Recent studies have found increases in the cardiovascular mortality rates during poor air quality events due to outbreaks of desert dust. In Tenerife, we collected (2014-2017) data in 829 patients admitted with a heart failure diagnosis in the Emergency Department of the University Hospital of the Canaries. In this region, concentrations of PM10 and PM2.5 are usually low (~20 and 10 µg/m3), but they increase to 360 and 115 μg/m3, respectively, during Saharan dust events. By using statistical tools (including multivariable logistic regressions), we compared in-hospital mortality of patients with heart failure and exposure to PM10 and PM2.5 during dust and no-dust events. We found that 86% of in-hospital heart failure mortality cases occurred during Saharan dust episodes that resulted in PM10 > 50 µg/m3 (interquartile range: 71-96 µg/m3). A multivariate analysis showed that, after adjusting for other covariates, exposure to Saharan dust events associated with PM10 > 50 µg/m3 was an independent predictor of heart failure in-hospital mortality (OR = 2.79, 95% CI (1.066-7.332), p = 0.03). In conclusion, this study demonstrates that exposure to high Saharan dust concentrations is independently associated with in-hospital mortality in patients with heart failure.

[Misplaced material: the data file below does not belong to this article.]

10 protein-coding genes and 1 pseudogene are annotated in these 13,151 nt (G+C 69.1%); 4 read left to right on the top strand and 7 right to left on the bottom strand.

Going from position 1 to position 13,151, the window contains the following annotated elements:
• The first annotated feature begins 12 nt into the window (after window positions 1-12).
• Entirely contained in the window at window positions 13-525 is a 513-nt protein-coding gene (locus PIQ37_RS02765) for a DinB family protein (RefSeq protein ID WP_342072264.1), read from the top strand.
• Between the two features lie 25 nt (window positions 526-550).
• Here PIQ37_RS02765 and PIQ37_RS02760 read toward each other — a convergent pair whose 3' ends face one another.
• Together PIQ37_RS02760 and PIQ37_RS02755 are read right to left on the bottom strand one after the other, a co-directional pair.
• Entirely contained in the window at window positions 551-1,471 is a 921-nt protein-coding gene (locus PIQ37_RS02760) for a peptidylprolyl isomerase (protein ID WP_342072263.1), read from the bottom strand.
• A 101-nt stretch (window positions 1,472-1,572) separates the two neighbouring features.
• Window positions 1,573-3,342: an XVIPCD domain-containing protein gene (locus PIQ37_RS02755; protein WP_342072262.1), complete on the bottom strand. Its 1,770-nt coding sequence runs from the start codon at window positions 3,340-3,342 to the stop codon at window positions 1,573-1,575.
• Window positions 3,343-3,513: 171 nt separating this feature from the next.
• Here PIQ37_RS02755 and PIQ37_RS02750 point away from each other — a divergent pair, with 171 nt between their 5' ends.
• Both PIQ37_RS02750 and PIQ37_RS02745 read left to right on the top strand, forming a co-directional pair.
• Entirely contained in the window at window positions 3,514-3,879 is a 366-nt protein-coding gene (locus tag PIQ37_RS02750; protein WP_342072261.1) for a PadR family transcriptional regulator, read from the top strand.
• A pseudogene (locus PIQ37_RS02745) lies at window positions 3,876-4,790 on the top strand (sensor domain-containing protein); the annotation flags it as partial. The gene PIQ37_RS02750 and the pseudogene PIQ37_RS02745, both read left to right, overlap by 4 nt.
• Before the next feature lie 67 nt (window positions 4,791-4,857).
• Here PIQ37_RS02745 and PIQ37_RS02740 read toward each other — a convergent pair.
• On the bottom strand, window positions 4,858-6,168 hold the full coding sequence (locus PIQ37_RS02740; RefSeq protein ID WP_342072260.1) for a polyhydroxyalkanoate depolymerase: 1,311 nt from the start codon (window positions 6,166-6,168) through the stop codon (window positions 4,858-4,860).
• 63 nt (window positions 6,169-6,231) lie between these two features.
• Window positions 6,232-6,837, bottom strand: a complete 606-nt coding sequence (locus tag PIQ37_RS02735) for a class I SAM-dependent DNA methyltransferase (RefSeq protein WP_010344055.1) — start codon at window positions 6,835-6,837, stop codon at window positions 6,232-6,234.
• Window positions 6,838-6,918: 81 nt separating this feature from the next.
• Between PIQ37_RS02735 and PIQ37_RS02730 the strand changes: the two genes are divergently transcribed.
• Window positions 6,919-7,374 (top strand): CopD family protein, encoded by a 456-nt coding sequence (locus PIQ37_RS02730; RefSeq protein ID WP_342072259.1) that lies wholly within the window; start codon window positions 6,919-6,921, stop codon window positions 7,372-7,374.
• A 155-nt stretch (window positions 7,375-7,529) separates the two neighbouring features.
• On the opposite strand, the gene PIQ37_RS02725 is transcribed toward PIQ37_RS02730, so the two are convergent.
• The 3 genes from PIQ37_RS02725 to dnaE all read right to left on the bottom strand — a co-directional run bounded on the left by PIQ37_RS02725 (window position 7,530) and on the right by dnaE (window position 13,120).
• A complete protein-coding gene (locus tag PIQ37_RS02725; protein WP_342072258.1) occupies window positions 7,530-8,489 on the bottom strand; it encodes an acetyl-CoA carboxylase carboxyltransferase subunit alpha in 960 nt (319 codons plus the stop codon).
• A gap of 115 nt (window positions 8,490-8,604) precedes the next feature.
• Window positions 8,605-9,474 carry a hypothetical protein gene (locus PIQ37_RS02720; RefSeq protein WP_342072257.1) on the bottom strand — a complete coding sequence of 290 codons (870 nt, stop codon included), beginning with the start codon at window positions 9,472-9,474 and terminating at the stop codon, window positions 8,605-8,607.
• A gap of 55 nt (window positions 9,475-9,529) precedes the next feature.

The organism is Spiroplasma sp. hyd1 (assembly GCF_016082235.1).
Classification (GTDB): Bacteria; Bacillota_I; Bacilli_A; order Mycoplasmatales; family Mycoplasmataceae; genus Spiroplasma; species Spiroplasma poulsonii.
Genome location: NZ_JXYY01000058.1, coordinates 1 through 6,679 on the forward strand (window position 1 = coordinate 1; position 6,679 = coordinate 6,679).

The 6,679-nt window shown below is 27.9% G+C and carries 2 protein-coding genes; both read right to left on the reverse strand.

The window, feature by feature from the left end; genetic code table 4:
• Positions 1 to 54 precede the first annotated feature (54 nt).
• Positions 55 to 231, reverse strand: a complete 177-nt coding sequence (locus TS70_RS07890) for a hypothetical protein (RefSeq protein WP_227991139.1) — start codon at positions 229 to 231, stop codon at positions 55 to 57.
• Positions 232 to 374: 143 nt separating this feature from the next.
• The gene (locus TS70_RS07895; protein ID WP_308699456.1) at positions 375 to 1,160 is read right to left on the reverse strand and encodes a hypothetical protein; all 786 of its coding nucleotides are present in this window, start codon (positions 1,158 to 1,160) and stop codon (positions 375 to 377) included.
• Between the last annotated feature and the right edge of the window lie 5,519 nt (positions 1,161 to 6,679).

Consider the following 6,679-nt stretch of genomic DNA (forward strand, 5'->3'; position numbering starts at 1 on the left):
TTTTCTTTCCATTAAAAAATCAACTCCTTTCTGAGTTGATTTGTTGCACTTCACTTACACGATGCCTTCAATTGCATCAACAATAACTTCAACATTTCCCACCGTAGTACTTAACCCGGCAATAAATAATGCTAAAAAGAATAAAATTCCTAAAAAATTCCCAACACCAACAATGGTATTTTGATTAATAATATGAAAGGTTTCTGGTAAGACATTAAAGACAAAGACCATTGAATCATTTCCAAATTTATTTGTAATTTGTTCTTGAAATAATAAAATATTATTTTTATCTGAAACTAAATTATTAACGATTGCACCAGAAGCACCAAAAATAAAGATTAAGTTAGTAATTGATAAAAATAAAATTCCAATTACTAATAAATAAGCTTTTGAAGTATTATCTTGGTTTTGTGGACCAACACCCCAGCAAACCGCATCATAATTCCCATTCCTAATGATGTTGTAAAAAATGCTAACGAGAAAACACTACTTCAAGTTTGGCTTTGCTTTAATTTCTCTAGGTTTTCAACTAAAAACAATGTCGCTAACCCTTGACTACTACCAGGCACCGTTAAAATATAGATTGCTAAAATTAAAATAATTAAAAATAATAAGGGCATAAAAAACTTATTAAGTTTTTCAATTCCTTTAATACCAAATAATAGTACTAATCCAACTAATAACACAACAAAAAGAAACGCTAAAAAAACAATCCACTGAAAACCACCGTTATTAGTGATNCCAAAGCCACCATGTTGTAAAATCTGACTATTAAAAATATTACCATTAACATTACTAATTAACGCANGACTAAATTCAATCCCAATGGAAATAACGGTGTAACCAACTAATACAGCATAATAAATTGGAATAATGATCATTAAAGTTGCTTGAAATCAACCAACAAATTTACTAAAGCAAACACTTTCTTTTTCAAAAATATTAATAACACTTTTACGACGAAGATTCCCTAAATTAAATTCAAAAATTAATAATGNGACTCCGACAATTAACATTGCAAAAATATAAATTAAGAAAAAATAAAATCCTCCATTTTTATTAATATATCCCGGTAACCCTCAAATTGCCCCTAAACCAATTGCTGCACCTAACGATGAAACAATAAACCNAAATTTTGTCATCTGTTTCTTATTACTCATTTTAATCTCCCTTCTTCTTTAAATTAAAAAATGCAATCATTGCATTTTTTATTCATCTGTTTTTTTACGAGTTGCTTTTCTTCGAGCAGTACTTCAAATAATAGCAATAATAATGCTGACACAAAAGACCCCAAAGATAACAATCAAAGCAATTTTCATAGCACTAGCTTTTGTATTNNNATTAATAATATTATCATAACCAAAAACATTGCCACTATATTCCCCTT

Keywords: Saharan dust; dust belt; heart failure; in-hospital mortality.